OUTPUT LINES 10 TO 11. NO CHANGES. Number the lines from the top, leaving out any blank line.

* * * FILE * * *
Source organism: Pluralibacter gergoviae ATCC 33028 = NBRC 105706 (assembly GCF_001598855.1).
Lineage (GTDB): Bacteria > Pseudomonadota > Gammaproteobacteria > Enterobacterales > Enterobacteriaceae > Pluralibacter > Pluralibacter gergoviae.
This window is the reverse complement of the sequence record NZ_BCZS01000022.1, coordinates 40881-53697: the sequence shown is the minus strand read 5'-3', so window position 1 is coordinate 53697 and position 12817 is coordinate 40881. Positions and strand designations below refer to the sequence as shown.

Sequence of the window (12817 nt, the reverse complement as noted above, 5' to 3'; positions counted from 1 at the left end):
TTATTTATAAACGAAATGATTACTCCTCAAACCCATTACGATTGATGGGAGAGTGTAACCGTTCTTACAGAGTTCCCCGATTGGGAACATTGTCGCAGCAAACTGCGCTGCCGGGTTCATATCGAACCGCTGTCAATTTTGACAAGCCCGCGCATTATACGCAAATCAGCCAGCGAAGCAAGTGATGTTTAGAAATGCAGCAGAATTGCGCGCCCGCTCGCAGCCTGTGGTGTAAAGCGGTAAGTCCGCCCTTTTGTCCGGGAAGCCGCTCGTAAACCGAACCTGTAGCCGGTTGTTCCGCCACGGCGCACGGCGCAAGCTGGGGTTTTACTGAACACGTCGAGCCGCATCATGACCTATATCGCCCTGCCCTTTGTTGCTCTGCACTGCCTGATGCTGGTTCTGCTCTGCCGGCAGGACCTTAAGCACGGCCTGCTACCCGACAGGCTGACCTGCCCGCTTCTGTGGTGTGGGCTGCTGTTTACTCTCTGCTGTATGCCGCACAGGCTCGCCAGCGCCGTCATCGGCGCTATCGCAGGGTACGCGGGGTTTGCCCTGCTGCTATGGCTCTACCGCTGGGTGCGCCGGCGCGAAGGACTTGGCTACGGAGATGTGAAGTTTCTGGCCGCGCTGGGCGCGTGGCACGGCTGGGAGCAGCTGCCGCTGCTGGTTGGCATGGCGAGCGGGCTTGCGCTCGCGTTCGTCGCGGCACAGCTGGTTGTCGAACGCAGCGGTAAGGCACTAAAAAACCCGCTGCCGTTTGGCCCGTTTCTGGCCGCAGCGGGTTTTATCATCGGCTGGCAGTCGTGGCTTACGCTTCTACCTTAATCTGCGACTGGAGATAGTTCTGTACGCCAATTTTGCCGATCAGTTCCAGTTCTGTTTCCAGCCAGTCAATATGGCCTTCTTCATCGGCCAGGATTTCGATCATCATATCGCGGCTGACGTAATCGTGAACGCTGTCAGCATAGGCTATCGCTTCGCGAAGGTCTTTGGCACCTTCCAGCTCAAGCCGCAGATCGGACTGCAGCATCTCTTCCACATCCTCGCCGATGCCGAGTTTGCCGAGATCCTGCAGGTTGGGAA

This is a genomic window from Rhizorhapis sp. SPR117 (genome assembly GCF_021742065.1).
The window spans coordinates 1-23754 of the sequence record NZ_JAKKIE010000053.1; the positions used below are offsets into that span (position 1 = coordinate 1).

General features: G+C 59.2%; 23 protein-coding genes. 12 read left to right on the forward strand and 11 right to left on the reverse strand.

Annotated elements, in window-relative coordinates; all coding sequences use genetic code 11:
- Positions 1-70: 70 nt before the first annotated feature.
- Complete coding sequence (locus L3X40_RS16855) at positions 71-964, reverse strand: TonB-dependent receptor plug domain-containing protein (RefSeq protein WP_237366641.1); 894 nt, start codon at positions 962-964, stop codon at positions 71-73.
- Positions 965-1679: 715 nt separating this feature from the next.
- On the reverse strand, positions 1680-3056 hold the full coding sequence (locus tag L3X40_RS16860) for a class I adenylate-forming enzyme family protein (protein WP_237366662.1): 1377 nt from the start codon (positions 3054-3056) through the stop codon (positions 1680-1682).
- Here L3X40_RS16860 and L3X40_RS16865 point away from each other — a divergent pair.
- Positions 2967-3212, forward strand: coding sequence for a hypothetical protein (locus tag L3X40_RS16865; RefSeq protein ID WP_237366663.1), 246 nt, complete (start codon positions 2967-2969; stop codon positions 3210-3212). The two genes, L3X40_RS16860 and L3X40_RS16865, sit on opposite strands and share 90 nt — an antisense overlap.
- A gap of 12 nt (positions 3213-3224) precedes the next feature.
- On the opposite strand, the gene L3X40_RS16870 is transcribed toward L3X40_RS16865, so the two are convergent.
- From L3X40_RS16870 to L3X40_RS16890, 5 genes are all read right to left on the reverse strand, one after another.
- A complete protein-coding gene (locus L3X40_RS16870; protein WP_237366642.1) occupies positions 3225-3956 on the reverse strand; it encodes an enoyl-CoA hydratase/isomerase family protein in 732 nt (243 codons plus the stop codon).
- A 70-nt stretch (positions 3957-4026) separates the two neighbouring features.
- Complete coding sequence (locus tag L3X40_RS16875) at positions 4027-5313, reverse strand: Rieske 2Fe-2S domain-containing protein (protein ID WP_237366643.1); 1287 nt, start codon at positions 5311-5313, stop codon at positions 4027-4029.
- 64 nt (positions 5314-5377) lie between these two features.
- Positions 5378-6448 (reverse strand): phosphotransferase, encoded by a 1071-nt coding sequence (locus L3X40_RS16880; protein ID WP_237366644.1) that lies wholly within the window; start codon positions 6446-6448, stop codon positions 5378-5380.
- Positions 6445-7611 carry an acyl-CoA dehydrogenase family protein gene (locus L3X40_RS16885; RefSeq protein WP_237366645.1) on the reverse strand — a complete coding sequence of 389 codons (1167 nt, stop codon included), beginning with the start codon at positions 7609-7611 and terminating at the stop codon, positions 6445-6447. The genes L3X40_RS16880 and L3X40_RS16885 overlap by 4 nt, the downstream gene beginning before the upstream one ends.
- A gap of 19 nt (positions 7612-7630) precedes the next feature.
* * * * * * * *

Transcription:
- Positions 1-70: 70 nt before the first annotated feature.
- Complete coding sequence (locus L3X40_RS16855) at positions 71-964, reverse strand: TonB-dependent receptor plug domain-containing protein (RefSeq protein WP_237366641.1); 894 nt, start codon at positions 962-964, stop codon at positions 71-73.